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Radio-linked thermometer/hydrometer

For home brewing
  (+4)
(+4)
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The device consists of two parts.

The transmitter resembles a conventional hydrometer made of sterilazable plastic. It has a weighted bulb to which is attached a shaft. There is an annular float around the shaft, retained by a disk on the shaft end.

The float contains a pair of coils, but is othewise very buoyant, having a density of 0.1 or less.

The other component is a receiver which has a simple LCD display.

The sensor is placed in a container of fermenting wine or beer.

The sensor sinks until its density balances that of the liquid. The ring floats on the surface.

A coil runs up the length of the shaft. As the ring moves up and down, the inductance of the coil is changed. Thus as the density of the liquid changes, the position of the ring and thus the resonance varies in proportion, as the winding of the coil is non-linear.

The position information derived from the coil and the temperature of the liquid are transmitted to the display module twice a minute.

This allows the user to monitor the fermentation non-invasively, reducing the risk of contamination and spoiling.

The de luxe receiver can present a graphical representation of density against time, thus allowing the fermentation end point to be more easily selected.

8th of 7, Oct 13 2012

[link]






       So, the Borg make homebrew?
MaxwellBuchanan, Oct 13 2012
  

       [+] cheers
FlyingToaster, Oct 14 2012
  

       // Borg make homebrew? //   

       No, we have simply identified a previously unexploited market niche.   

       The inductive float approach to level sensing is under review. Optical methods are promising.
8th of 7, Oct 14 2012
  

       The float might be better with a specific gravity of just under 1 or it would sit on the foam.   

       Anyway, doesn't the foam stick to everything, even the hydrometer shaft, causing potential errors?
Ling, Oct 14 2012
  

       Yes. Got any bright ideas?
8th of 7, Oct 14 2012
  

       Yes...the weight loss during CO2 generation is around 4%, so...a set of scales?
Ling, Oct 14 2012
  

       For a lower-tech approach, a series of cats could be fitted with weighted belts, such that each cat sunk at a particular liquid density. The density of the liquid could then be measured by the number of cats still meowing.
MaxwellBuchanan, Oct 14 2012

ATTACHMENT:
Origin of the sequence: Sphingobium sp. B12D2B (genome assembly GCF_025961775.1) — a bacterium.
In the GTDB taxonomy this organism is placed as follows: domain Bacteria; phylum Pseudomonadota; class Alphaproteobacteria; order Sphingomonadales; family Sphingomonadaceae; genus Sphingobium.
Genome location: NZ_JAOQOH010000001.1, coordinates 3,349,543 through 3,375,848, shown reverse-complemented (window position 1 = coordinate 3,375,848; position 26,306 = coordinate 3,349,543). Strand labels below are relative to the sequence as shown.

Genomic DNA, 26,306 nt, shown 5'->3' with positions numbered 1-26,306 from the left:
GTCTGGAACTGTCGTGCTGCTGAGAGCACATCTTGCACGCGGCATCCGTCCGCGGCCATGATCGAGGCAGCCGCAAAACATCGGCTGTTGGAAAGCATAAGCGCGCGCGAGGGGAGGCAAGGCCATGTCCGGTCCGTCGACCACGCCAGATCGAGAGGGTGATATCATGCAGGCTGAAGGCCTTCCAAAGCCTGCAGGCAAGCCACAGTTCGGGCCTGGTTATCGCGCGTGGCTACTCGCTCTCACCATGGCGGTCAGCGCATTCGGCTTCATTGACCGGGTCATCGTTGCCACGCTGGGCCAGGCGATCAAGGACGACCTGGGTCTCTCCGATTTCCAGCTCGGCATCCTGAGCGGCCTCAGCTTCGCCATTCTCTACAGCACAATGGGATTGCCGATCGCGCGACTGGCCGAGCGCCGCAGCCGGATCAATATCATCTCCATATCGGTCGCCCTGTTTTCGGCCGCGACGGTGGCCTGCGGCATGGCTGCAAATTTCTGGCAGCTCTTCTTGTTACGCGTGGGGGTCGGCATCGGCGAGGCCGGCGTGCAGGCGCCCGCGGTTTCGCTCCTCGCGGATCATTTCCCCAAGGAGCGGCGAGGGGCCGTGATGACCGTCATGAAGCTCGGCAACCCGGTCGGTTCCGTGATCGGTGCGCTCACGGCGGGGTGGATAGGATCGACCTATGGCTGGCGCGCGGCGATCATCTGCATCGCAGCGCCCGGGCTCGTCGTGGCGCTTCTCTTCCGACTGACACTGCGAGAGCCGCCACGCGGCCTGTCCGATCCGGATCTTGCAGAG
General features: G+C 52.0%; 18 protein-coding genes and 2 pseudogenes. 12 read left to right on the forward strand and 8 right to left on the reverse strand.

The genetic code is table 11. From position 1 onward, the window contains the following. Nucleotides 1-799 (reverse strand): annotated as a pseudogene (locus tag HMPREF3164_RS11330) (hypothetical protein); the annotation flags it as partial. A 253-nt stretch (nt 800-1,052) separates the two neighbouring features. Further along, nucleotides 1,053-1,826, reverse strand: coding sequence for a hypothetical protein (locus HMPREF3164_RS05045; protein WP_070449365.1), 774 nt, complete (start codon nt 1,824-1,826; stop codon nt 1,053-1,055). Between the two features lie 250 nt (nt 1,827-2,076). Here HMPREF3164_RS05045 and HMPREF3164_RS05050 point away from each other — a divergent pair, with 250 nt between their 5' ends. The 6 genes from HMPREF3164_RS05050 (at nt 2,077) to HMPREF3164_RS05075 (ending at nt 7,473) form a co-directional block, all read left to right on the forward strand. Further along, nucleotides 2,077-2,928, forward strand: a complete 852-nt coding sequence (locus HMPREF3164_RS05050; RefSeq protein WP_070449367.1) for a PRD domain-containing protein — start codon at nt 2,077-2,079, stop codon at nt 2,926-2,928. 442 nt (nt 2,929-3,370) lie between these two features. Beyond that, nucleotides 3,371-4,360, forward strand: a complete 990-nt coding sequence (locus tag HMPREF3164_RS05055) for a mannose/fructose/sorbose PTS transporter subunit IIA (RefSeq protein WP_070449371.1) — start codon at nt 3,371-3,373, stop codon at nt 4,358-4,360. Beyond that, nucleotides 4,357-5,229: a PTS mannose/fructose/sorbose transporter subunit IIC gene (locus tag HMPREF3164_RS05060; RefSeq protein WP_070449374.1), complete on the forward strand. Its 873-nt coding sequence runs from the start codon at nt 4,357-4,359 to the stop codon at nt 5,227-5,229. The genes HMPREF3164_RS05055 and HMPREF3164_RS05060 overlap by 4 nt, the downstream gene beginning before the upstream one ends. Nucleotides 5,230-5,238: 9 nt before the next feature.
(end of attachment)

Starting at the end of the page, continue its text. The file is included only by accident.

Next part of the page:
//a series of cats//   

       Ah, the Archifelis principle.
Ling, Oct 14 2012
  

       As the float moves up the shaft could you use induction to create electricity? Then use several hundred of these whilst brewing beer to help offset household electricity costs.
AusCan531, Oct 14 2012
  

       Oh, I think I've got an idea that won't be affected by the crud or dead cats:   

       Normally tank levels can be found by bubbling air into the bottom, and the pressure of the air, which causes the bubbles, represents the level of liquid after suitable calibration. It works well with liquids that kill most other sensors.   

       For the beer: two tubes which bubble air, an exact vertical distance apart. A manometer sits between the two. The pressure of one against the other is dependant on the density of the beer only. Even if everything gets crudded up, should continue to work.   

       Tad dah!
Ling, Oct 14 2012
  

       Very like a pitot tube, then.   

       Arbitrarily limiting the vertical separation to 100 mm, the pressure difference will be 9.8 x 1000 x 0.1 = 980 Pa.   

       That isn't much.   

       The change in S.G. during fermentation is from about 1035 to 1015, about 2% or about 20 Pa.   

       Add to that the turbulence and noise from the bubbles and the desing would be … challenging.
8th of 7, Oct 14 2012
  

       I suppose if you used a U-tube manometer, the distance between the levels would be...100mm strangely enough(or around 140mm if Alcohol was used). If the tubes were sloped so that the meniscus travelled horizontally more than it travelled vertically, a 2% variation in S.G. could offer a difference of minimum 3mm between meniscii (sp?), depending on the angle.
Ling, Oct 14 2012
  

       Hey, go ahead, build a prototype- we're not stopping you.   

       We're not saying it can't work, just that there are a few aspects that will need very careful thought …   

       Rather than sensing the meniscus … if you have two parallel tubes, open at the bottom and closed at the top by pressure sensors, then the differential reading between the sensors will be directly proportional to the distance between the openings and the density of the liquid.   

       The signal would be small, but no doubt a 741 Op-amp would do a reasonable job …
8th of 7, Oct 14 2012
  

       or use something powered by alcohol.
FlyingToaster, Oct 14 2012
  

       Perish the thought ...
8th of 7, Oct 14 2012
  

       Wow...I just put a kettle of water on the stove to heat to make beer, and then refreshed the Halfbakery and here we are...   

       Well, (+) for concept but yes, the bubbles collecting on the device cause it to float higher over time, hindering accuracy. Perhaps small creatures that thrive in beer can be trained to knock these bubbles off for some reward.
normzone, Oct 14 2012
  

       //Perhaps small creatures that thrive in beer can be trained //   

       Did anyone ever mention how big the Borg are?
Ling, Oct 14 2012
  
      
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